Quite literally in the thoughts section above, I wrote

Moving forward I’ll be investigating

  • secrets
  • certificate management
  • security
  • scaling

I had no need to scale N8N, I didn’t want to scale N8N, however, I do want to scale my Rocket chat server and build out a simple prod environment at home where I will be covering things like scaling, dynamic nfs, using HCP for secrets

It’s a bit of a puff piece and anyone who tries to follow this is going to watch it fall over the second they try to scale it. May as well be “the journey from libvirt to openstack” where the author recommends devstack or “the journey from docker to kubernetes” with minikube. microk8s/k3s/k0s don’t exist for no reason. They exist because a bunch of people like me invest a ton of engineering effort to let end-users solve real problems instead of fighting nitty-gritty architecture stuff that they probably never need to know and will probably never benefit from knowing, because they’ll have enough to worry about in the other levels of the stack.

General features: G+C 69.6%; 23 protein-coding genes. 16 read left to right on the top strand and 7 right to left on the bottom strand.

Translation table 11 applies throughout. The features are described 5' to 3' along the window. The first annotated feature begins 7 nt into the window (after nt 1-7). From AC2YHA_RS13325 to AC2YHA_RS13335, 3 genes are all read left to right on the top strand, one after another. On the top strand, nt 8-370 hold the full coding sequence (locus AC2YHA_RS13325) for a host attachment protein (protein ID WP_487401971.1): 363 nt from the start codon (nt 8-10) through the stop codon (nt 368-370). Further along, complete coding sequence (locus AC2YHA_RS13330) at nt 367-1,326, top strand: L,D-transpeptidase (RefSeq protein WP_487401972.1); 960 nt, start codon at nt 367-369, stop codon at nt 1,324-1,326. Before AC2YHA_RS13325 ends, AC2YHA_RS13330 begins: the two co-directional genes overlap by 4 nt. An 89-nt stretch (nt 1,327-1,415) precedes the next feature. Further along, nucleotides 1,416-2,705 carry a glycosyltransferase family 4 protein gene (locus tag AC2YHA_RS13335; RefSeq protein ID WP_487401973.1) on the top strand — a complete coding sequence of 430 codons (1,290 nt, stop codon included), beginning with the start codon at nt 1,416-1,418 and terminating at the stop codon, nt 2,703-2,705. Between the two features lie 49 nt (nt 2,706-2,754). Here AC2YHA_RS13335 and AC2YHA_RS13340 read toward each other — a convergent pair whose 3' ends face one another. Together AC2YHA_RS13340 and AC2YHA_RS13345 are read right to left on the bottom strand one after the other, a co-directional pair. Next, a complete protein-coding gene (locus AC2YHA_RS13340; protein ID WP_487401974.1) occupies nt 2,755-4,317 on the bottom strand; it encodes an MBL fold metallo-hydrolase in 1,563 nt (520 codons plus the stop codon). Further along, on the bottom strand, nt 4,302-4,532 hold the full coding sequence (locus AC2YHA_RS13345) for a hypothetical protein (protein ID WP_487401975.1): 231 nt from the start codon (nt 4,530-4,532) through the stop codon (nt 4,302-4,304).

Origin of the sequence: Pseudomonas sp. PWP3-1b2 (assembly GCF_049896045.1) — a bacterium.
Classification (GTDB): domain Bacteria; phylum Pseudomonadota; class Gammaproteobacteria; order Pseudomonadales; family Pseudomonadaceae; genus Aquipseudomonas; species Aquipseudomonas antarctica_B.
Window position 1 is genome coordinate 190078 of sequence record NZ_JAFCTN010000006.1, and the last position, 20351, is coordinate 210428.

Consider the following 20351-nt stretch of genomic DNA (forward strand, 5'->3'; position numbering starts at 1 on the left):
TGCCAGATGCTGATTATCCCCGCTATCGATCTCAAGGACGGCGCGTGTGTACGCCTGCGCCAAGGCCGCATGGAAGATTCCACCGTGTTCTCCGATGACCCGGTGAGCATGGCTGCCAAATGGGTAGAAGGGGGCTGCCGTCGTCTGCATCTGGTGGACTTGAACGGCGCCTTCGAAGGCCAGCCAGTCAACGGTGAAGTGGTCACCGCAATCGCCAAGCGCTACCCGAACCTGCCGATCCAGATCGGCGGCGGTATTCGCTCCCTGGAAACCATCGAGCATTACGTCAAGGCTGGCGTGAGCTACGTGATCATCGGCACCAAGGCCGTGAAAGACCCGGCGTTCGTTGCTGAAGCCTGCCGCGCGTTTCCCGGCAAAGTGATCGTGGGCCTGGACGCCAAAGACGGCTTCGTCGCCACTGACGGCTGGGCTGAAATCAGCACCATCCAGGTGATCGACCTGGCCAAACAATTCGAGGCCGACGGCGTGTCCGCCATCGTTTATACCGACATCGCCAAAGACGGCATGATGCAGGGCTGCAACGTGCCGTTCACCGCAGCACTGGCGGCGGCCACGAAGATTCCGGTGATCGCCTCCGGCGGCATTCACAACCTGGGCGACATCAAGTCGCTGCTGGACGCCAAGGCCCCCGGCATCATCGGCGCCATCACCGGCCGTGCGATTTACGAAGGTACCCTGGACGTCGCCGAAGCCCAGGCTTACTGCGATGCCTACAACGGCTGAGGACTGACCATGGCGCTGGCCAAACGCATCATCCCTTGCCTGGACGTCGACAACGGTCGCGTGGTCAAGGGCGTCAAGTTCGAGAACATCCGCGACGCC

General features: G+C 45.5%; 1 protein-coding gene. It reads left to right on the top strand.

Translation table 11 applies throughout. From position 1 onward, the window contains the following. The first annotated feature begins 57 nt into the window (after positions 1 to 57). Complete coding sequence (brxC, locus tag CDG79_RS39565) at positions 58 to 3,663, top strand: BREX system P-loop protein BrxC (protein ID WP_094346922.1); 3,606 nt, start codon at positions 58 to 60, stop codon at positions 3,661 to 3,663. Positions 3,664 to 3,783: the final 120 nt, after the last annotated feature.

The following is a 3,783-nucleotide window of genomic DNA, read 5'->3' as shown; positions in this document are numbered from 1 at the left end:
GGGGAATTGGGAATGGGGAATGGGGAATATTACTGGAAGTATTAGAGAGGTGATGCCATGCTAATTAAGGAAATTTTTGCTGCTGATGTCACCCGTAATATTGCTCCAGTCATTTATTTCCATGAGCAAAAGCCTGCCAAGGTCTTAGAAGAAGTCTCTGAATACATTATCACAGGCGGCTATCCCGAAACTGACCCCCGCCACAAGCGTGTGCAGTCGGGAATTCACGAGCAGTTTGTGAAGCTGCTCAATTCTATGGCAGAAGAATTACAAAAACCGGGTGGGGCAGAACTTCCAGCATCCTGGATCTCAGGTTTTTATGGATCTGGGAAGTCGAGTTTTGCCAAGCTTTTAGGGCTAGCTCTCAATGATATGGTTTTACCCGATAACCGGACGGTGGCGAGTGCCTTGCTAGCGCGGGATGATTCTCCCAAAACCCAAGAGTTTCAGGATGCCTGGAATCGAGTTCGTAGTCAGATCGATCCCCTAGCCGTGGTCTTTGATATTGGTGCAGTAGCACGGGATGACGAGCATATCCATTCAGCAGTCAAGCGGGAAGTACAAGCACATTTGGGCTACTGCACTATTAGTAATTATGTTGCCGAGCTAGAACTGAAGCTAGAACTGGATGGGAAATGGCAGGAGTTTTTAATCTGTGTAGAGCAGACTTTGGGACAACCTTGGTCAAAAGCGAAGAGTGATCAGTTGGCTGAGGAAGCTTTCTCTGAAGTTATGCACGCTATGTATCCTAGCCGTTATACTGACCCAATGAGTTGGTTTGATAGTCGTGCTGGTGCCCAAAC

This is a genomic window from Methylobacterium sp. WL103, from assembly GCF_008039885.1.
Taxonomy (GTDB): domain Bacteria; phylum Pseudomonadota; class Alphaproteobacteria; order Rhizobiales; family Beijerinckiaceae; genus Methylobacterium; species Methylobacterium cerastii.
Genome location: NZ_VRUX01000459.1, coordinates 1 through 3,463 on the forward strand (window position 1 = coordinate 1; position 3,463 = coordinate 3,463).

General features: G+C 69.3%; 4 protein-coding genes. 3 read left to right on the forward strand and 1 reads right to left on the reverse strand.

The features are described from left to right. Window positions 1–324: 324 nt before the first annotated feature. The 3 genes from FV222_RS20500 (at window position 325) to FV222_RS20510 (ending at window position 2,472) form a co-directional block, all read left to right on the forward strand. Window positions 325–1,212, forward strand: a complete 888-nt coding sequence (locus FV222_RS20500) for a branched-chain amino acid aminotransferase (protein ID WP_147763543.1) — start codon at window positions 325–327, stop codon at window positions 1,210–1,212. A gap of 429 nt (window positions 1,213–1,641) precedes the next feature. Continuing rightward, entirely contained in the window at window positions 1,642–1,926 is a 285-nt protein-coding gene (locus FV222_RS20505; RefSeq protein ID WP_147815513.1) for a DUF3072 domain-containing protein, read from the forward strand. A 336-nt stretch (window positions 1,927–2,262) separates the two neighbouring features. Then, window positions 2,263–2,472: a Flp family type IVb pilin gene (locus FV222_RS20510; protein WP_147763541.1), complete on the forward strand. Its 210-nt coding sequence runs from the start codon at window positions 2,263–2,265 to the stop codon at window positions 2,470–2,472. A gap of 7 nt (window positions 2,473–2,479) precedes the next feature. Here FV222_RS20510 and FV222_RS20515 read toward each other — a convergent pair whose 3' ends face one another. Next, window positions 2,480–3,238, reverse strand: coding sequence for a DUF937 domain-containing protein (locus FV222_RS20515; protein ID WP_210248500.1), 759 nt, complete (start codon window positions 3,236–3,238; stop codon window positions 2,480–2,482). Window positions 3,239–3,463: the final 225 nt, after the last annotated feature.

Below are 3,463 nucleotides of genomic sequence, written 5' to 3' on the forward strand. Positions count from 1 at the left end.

And here we have it.. These are comments left by someone heavily invested in Kubernetes, who unfortunately was, rather than willing to read and understand the purpose of this article and reach out to provide direction, pushing his brand of soap to the masses.

Everything asked here was relevant good questions and within the scope of future posts.

The journey for me however is always.

  • I have something I want to get to work (N8N running on Kubernetes)
  • Can I do this?
  • If it works, how do I secure it?
  • How do I scale it?
  • How do I automate it?
  • Document the process…

Further Reading